The Nautical Adventures of Captain Kitty and Her Crew
. . . or what I did on my summer vacation


by Les Rothman, Autumn Saga, NT37-054

Part III


We returned to Yorktown, on July 3rd, spent the 4th engaged in R&R with my sister in law, and reprovisioned for Autumn Saga on July 5th. With the yard work completed, Saga was splashed on July 6th and took on fuel and water and moved to her berth. Provisions and Ms Kitty were brought aboard. Toward late afternoon, we met with my sister in law for dinner and then returned to Saga, where we briefly contemplated the morrow’s optional destinations and went to bed at 2150.

Ms Kitty, obviously happy to be aboard once again, awoke us at 0500. With just a little attention, she settled down and permitted us to sleep once more until 0655. There was a very light fog, the barometer was steady at 29.90, the wind was calm and the temperature was 77*F. The fog was lifting into a solid gray sun obscuring sky by the time we finished breakfast at 0840.

Ms Kitty, having escaped from my sister in law’s home, where there were two other resident cats, was her old happy self once more, exhibiting her patented lovable, amusing and tiring antics.

With all ship checks and house keeping completed, by 1015, we cleared for Deltaville, which lies to the north on the western shore of the Bay, on the north shore of the Piankatank River. The fog increased with visibility now less than a mile. We secured in our previously reserved slip at 1430, and had a beer. After we signed in, we visited with a father and son who had cruised over the Atlantic from England. Then, while Louise went for a walk, I laid out a general cruise plan for the Chesapeake, i.e., north bound western shore and south bound eastern shore. Louise returned and lay supper. While we were eating, I received a telephone call from my sister, in California, who was inquiring about the safety of my son who resides in England. She did not know where we were and had heard the news reports of the terrorist bombings in London. Out of touch, we went and found a T.V. with CNN broadcasting the event. He lives about 100 miles outside of London and unless he happened to be there on business it was unlikely that he was in any danger. We returned to Saga at 2043 as it began to rain hard. I awoke the next morning at first light and it was still raining but by 0740 when I served breakfast, it had stopped. This was to be a lay day and we dressed to walk out and see the sights of Deltaville. There were none, of note, to be seen save for a museum, which was worth our stop. Now past noon, Louise prepared lunch as a storm appeared to prepare to strike. Ultimately, heavy black clouds overhead, but no rain. After checking the engine room, we walked around the marina and met interesting folks. One couple had lived on a sailboat for 20 years and claimed to have ridden out two hurricanes aboard, during that time. We also met a retired professor and his wife aboard a 65 foot power catamaran out of Costa Rica, as well as another family, with three young children, cruising together aboard a 35 foot sailboat. The long threatening sky began to clear. Louise went swimming and I repaired to the shaded aft deck to read. Then, we had dinner aboard with a beautiful evening to contemplate, until sleep beckoned.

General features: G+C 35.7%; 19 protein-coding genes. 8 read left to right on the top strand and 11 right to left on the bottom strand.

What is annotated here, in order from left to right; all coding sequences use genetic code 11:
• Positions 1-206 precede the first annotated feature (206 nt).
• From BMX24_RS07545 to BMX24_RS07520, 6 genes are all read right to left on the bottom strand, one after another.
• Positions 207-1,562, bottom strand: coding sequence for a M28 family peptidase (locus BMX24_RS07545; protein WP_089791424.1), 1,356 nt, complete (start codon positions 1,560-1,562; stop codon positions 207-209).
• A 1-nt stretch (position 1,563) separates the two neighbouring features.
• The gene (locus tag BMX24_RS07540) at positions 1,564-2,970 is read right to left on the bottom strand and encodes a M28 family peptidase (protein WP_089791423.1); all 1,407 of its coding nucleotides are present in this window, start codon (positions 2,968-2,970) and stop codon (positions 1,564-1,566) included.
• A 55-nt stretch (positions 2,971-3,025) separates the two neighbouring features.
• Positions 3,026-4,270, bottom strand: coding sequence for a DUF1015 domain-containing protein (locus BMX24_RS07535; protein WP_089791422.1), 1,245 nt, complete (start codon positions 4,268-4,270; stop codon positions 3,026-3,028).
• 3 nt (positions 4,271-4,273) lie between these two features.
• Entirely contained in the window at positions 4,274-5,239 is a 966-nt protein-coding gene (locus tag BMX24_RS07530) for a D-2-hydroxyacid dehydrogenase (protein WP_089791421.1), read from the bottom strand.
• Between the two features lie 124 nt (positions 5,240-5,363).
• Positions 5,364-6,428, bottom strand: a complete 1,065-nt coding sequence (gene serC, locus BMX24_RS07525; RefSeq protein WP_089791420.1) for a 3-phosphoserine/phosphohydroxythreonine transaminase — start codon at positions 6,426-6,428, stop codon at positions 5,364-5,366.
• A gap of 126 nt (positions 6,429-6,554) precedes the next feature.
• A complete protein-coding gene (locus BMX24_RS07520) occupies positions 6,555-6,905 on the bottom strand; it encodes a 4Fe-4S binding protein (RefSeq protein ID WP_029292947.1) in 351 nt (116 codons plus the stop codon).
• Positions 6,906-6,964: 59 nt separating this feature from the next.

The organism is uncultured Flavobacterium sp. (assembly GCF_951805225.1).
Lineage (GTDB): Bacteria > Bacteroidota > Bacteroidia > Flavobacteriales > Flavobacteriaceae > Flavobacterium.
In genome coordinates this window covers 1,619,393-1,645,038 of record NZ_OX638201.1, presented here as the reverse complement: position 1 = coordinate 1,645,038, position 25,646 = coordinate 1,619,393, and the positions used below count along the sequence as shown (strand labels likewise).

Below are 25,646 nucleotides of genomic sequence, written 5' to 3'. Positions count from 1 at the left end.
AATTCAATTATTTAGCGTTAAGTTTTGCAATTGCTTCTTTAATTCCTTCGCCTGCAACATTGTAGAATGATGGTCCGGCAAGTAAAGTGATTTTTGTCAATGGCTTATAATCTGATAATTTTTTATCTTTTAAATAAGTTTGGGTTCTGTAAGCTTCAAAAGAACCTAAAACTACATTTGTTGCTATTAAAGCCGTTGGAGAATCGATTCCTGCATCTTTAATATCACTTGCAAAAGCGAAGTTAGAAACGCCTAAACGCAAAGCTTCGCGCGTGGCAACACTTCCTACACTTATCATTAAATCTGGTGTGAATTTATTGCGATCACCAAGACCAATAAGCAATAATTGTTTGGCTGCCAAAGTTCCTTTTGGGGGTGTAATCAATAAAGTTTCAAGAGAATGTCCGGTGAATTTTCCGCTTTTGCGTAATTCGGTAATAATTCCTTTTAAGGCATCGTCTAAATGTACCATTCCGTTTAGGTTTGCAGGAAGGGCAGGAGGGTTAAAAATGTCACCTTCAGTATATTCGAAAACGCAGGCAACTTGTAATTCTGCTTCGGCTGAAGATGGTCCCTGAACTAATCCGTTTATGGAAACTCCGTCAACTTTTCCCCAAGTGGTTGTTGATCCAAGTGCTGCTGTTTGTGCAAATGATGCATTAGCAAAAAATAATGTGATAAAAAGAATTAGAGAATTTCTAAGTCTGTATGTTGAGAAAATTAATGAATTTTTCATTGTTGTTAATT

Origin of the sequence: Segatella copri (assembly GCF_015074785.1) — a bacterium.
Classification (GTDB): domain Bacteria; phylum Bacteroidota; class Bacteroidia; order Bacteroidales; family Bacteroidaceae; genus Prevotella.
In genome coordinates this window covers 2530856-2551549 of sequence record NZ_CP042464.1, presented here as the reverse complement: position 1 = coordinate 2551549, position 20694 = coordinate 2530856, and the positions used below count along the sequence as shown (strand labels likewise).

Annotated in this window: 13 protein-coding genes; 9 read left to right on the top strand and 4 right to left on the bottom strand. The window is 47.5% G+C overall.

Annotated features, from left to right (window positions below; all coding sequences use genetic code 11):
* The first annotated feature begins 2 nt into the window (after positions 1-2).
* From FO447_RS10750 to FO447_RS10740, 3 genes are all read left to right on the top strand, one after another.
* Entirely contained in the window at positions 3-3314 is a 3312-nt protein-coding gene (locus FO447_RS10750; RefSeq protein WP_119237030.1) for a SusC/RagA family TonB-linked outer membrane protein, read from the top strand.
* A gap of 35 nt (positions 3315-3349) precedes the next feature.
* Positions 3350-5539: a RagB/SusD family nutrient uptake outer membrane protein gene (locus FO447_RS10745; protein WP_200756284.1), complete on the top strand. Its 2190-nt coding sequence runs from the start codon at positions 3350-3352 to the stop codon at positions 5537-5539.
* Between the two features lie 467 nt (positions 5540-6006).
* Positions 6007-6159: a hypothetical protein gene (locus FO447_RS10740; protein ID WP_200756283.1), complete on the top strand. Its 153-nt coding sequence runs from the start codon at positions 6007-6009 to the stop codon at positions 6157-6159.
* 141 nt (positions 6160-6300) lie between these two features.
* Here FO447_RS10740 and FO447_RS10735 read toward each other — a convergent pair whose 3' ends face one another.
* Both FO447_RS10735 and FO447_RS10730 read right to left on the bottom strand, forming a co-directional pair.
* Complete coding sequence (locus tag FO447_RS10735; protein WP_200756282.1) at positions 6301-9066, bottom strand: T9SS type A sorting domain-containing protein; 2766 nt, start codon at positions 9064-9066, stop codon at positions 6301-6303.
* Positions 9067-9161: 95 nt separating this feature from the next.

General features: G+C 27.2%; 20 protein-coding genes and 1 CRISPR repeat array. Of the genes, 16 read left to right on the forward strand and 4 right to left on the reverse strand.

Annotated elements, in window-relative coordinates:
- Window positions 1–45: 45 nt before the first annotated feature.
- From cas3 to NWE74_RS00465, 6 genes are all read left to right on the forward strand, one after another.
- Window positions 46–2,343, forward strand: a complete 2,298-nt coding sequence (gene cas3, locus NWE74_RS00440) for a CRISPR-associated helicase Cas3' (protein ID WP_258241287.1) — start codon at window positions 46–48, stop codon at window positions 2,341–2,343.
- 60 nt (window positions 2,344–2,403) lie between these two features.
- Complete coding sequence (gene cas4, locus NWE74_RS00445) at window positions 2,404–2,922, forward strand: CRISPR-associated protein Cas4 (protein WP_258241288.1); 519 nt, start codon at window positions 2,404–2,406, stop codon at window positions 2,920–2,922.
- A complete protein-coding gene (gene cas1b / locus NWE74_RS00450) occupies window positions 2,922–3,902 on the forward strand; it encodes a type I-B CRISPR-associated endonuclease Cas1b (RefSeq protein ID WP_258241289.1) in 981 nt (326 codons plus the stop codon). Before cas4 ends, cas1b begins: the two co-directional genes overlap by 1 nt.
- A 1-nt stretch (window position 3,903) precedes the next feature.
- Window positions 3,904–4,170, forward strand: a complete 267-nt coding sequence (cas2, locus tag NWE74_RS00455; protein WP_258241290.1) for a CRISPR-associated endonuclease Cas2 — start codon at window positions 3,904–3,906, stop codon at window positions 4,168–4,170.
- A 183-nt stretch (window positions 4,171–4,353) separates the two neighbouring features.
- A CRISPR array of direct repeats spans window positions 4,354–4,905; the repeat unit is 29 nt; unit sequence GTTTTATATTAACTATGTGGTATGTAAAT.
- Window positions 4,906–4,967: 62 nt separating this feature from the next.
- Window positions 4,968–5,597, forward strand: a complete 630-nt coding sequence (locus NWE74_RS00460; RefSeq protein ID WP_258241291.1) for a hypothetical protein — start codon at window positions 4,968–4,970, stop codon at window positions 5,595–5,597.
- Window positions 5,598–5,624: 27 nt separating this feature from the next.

Awakened by the antics of Ms Kitty, I arose at 0625 to a beautiful morning of mild temperature, a rising barometer, calm wind and a clear blue sky. While we were completely ready to get under way by 0915, we had to wait until 1050 for the dock master to allow us to proceed to the pump out dock which had been blocked by another vessel. We finally cleared at 1105, destination the Rappahannock River. We entered its wide mouth at 1205 and passed under its name sake bridge at 1258 and turned into Carter Creek. We dropped anchor in Yopps Cove determining she was set at 1330 in 10.2 feet of water, near high tide. We had lunch and relaxed in our own personal ways; Louise read, I studied charts and Ms Kitty slept. When the temperature reached 94*F, I started the generator and air conditioners and shut up the boat. We ate dinner and with no T.V. or radio reception; we are very glad that we are literate. Evening turned into night. We showered on the aft deck and went to bed. The temperature was now down in the low 70s. I turned off the generator and thus the A/C. Having had once, some years ago, a near death experience, sleeping with a generator and air conditioners running, I never do such any more.

Our customary morning routine was completed at a leisurely pace. Perhaps because we were enthralled with this delightful anchorage, we did not depart until just past 1000 and then we first explored the rest of Carter’s Creek, before heading down the Rappahannock. We took a nominally northern heading toward the Great Wicomico River entrance, crossed Ingram Bay and secured an anchorage at Sandy Point at 1415. We are nearing mid July and, in spite of our near 40 years of Florida summer conditioning, the 90+ degree heat of mid to late afternoon is becoming oppressive, especially to Louise. So, in spite of the breeze and very low humidity, the house was closed and the generator and air conditioners were started once more. I found some things to do that I’d been putting off as nonessential. After dinner, the temperature dropped with the setting sun and we sat on the aft deck discussing the next day’s agenda until sleep beckoned.